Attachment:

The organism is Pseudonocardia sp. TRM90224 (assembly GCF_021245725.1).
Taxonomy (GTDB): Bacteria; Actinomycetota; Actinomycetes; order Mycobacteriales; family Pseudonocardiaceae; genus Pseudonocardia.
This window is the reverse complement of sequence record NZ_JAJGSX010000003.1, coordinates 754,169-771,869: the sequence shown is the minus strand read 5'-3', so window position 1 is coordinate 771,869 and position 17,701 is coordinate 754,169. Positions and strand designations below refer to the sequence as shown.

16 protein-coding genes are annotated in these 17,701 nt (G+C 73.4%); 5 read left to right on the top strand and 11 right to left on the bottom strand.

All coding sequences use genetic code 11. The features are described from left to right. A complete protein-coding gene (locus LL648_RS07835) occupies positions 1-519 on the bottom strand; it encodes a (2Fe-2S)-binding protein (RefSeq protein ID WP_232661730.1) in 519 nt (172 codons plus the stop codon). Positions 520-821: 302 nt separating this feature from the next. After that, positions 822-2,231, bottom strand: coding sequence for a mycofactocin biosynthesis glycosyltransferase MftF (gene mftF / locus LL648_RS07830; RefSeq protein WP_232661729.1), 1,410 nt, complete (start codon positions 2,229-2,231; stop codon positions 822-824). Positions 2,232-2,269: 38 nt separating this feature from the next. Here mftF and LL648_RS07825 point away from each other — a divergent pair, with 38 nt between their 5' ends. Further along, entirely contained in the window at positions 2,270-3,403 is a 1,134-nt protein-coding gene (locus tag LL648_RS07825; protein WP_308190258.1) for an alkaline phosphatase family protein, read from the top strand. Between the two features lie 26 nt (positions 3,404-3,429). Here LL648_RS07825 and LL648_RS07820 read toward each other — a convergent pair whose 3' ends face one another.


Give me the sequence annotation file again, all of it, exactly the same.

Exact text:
The organism is Pseudonocardia sp. TRM90224 (assembly GCF_021245725.1).
Taxonomy (GTDB): Bacteria; Actinomycetota; Actinomycetes; order Mycobacteriales; family Pseudonocardiaceae; genus Pseudonocardia.
This window is the reverse complement of sequence record NZ_JAJGSX010000003.1, coordinates 754,169-771,869: the sequence shown is the minus strand read 5'-3', so window position 1 is coordinate 771,869 and position 17,701 is coordinate 754,169. Positions and strand designations below refer to the sequence as shown.

16 protein-coding genes are annotated in these 17,701 nt (G+C 73.4%); 5 read left to right on the top strand and 11 right to left on the bottom strand.

All coding sequences use genetic code 11. The features are described from left to right. A complete protein-coding gene (locus LL648_RS07835) occupies positions 1-519 on the bottom strand; it encodes a (2Fe-2S)-binding protein (RefSeq protein ID WP_232661730.1) in 519 nt (172 codons plus the stop codon). Positions 520-821: 302 nt separating this feature from the next. After that, positions 822-2,231, bottom strand: coding sequence for a mycofactocin biosynthesis glycosyltransferase MftF (gene mftF / locus LL648_RS07830; RefSeq protein WP_232661729.1), 1,410 nt, complete (start codon positions 2,229-2,231; stop codon positions 822-824). Positions 2,232-2,269: 38 nt separating this feature from the next. Here mftF and LL648_RS07825 point away from each other — a divergent pair, with 38 nt between their 5' ends. Further along, entirely contained in the window at positions 2,270-3,403 is a 1,134-nt protein-coding gene (locus tag LL648_RS07825; protein WP_308190258.1) for an alkaline phosphatase family protein, read from the top strand. Between the two features lie 26 nt (positions 3,404-3,429). Here LL648_RS07825 and LL648_RS07820 read toward each other — a convergent pair whose 3' ends face one another.